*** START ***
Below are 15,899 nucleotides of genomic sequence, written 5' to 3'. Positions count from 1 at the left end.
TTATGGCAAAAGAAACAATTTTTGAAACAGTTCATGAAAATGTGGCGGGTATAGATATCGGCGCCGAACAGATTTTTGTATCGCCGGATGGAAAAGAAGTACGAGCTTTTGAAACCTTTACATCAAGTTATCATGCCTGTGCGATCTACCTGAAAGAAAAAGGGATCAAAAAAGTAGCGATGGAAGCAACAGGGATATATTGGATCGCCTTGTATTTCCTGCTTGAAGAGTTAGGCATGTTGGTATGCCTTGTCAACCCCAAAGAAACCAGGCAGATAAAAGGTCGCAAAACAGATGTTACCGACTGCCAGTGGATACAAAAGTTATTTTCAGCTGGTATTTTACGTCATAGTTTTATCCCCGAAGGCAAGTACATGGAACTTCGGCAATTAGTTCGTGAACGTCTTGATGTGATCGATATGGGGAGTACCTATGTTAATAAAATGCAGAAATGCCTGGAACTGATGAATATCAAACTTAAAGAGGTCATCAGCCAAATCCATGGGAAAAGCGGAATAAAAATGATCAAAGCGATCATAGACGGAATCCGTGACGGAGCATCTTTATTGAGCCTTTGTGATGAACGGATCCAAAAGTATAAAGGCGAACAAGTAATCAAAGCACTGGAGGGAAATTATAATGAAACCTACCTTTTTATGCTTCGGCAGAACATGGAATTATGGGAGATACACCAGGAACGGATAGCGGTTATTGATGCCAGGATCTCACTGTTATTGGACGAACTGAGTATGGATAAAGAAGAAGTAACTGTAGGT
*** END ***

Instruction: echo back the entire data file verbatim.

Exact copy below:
Below are 15,899 nucleotides of genomic sequence, written 5' to 3'. Positions count from 1 at the left end.
TTATGGCAAAAGAAACAATTTTTGAAACAGTTCATGAAAATGTGGCGGGTATAGATATCGGCGCCGAACAGATTTTTGTATCGCCGGATGGAAAAGAAGTACGAGCTTTTGAAACCTTTACATCAAGTTATCATGCCTGTGCGATCTACCTGAAAGAAAAAGGGATCAAAAAAGTAGCGATGGAAGCAACAGGGATATATTGGATCGCCTTGTATTTCCTGCTTGAAGAGTTAGGCATGTTGGTATGCCTTGTCAACCCCAAAGAAACCAGGCAGATAAAAGGTCGCAAAACAGATGTTACCGACTGCCAGTGGATACAAAAGTTATTTTCAGCTGGTATTTTACGTCATAGTTTTATCCCCGAAGGCAAGTACATGGAACTTCGGCAATTAGTTCGTGAACGTCTTGATGTGATCGATATGGGGAGTACCTATGTTAATAAAATGCAGAAATGCCTGGAACTGATGAATATCAAACTTAAAGAGGTCATCAGCCAAATCCATGGGAAAAGCGGAATAAAAATGATCAAAGCGATCATAGACGGAATCCGTGACGGAGCATCTTTATTGAGCCTTTGTGATGAACGGATCCAAAAGTATAAAGGCGAACAAGTAATCAAAGCACTGGAGGGAAATTATAATGAAACCTACCTTTTTATGCTTCGGCAGAACATGGAATTATGGGAGATACACCAGGAACGGATAGCGGTTATTGATGCCAGGATCTCACTGTTATTGGACGAACTGAGTATGGATAAAGAAGAAGTAACTGTAGGT